Within group 3, António Félix Da Costa had a stormer, putting his Andretti into third position, with last year’s polesitter Oliver Turvey also impressing, depriving Vergne of a shot of superpole.

Group 4 also held promise with the likes of dark horses such as Mitch Evans and Daniel Abt and the best track conditions. However, a series of messy laps left everyone in mid-table positions and out of the superpole positions, leaving Buemi, Rosenqvist, Da Costa, Turvey and Alex Lynn to fight for the pole.

Lynn set the bar in superpole initially despite a looming penalty, with a respectable time of a 1.02.014. Turvey followed, slotting in behind Lynn after a scrappy lap. Da Costa had another excellent run, managing to place himself on provisional pole, much to the delight of his Andretti team.

However, two men stood in the way of his first official pole, two men who excel in qualifying and in claiming pole positions. Rosenqvist went first and pulled out a stellar lap, shaving two tenths off Da Costa’s time. Buemi was the last man standing, the only one capable of toppling a dominant Mahindra. However, a lap ridden with mistakes left him adrift in a lowly fifth and Rosenqvist picked up the three points and the bragging rights for starting on pole, followed by Da Costa, Lynn, Turvey and Buemi.

Da Costa’s elation at being on the front row did not last, however. He was given a penalty before the start for a underweight car, dropping him back to fourth, whilst Lynn took his grid penalty from the previous race for mechanical alterations on his car.

The race started with relative calmness as Rosenqvist held P1 and began to pull away from the chasing Turvey. Evans made quick work of André Lotterer’s Techeetah for P8 and Vergne swept past Da Costa, eager to keep his championship lead strong. Struggling Audi looked better in this race – Di Grassi despite his position and a ten second time penalty looming carved his way through the field in the early stages as Abt hunted down Buemi for P3.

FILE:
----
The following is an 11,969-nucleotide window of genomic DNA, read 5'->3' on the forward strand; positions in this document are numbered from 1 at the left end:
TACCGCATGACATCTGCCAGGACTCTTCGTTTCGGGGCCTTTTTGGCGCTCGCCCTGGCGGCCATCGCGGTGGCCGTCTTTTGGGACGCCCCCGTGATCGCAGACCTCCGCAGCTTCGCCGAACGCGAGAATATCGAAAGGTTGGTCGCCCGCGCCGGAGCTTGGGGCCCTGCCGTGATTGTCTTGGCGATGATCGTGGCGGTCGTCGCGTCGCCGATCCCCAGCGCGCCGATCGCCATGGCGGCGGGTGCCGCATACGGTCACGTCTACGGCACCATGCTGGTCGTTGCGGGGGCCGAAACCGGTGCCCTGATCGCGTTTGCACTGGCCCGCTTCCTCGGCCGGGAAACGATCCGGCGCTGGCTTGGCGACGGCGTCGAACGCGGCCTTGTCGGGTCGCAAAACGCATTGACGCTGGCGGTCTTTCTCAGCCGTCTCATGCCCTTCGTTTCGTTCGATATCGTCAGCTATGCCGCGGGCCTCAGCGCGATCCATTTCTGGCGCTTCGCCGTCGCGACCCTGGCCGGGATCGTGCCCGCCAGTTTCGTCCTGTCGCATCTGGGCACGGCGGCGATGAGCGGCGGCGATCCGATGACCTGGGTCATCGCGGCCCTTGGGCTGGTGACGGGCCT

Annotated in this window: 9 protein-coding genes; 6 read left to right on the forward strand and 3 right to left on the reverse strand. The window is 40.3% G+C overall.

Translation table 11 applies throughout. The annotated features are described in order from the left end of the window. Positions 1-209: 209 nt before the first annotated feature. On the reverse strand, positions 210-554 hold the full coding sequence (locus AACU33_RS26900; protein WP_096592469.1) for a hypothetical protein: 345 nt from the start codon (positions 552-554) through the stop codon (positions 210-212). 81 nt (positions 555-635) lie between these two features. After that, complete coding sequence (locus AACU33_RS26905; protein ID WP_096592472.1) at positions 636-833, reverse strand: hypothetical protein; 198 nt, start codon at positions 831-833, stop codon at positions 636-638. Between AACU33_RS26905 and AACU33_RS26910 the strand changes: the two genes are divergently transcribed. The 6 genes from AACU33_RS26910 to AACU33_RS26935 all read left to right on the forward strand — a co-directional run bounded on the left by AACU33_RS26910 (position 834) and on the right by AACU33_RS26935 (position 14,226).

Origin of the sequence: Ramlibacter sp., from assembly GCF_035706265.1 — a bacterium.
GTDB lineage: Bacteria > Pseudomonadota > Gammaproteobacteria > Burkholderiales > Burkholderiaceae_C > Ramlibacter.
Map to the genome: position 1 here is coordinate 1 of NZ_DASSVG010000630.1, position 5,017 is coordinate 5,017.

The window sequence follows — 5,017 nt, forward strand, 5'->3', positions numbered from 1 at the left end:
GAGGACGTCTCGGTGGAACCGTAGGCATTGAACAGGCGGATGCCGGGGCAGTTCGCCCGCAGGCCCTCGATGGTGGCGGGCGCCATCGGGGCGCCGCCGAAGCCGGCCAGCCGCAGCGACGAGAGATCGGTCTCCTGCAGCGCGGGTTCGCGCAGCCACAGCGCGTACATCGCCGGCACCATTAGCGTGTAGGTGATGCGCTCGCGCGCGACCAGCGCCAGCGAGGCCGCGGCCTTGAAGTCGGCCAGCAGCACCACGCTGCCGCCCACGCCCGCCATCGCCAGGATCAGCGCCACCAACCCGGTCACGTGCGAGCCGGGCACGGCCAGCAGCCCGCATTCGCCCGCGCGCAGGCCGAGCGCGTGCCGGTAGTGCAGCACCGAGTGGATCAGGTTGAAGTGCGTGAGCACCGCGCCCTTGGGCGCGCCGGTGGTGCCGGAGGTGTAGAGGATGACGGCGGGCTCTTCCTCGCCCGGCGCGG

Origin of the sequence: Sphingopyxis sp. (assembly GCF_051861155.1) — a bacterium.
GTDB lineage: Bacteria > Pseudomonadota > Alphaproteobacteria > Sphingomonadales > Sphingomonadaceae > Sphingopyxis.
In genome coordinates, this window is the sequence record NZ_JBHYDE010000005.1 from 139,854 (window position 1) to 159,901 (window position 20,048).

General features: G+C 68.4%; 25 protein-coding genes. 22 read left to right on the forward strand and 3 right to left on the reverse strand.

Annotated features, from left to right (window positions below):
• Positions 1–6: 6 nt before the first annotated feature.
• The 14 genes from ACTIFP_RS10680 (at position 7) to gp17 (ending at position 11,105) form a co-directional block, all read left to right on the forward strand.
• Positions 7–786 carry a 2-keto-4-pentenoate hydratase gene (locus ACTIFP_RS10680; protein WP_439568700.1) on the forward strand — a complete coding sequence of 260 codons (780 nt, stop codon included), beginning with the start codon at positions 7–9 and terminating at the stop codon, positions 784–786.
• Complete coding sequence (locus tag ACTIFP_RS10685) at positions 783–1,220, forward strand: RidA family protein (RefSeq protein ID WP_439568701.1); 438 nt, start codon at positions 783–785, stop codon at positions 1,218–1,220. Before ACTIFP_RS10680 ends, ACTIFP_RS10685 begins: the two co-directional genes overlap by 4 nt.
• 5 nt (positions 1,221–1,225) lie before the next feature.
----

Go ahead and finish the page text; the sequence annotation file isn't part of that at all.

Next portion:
However, the curse of Mexico struck once again as Rosenqvist’s car slowed to a stop, putting the leader of the race dead last and allowing Turvey to take the lead. Rosenqvist was able to get his Mahindra going again before it stopped again and he crawled to the pits to take his other car. Mahindra’s bad luck continued as Nick Heidfeld’s car also suffered mechanical problems, stopping mid race.

Audi, however, seemed invigorated. Spurred on by their recent troubles, Abt jumped Turvey in the pits, leading the NIO driver to fight against a charging Vergne and Buemi. Buemi used his fanboost to get past Vergne, eager to capture his first win of this season as he proceeded to hunt down Turvey, but the British driver proved a harder nut to crack.

Evans give way to Piquet in order to utilise the Brazilian’s drive and lower energy consumption. Piquet was able to edge past Vergne as he fought to collect his first podium since the inaugural season in which he became champion.

Di Grassi claimed fastest lap whilst out of the points paying position and set about clawing through the field to capture P10 and capture his first points of the season. As Di Grassi closed in on P10, Buemi and Piquet gave chase to Turvey as Abt continued to pull away.

Piquet forced Turvey to lock up into turn one but failed to get past his ex-teammate. Di Grassi managed to clinch P9, his first points since his disastrous title defence began as Abt finally claimed his first win of Formula E, followed by an impressive Turvey and Buemi.

Formula E Pre-Season Testing Report: Day Two

The second day of Formula E testing kicked off once more under the sunshine of the Ricardo Tormo circuit. It was another opportunity for drivers and teams to gain valuable information from their cars.

Despite the controversy and problems that the drivers encountered yesterday with the built in chicane on the main straight, an additional chicane has been added just before the start-finish line, which distorted the times to an extent. Techeetah’s Jean-Éric Vergne locked up twice on the exit of the new chicane and many of the drivers seemed uncomfortable with the new addition to the track.

Two new drivers made their debut this morning as Andretti elected to run Alexander Sims, who participated yesterday, and DTM driver Tom Blomqvist in place of António Félix da Costa. Blomqvist had a troubled run, running into problems with his car, but Sims had another consistent session. Venturi’s new development driver Michaël Benyahia was out on track this morning as he fought to impress the Monégasque team.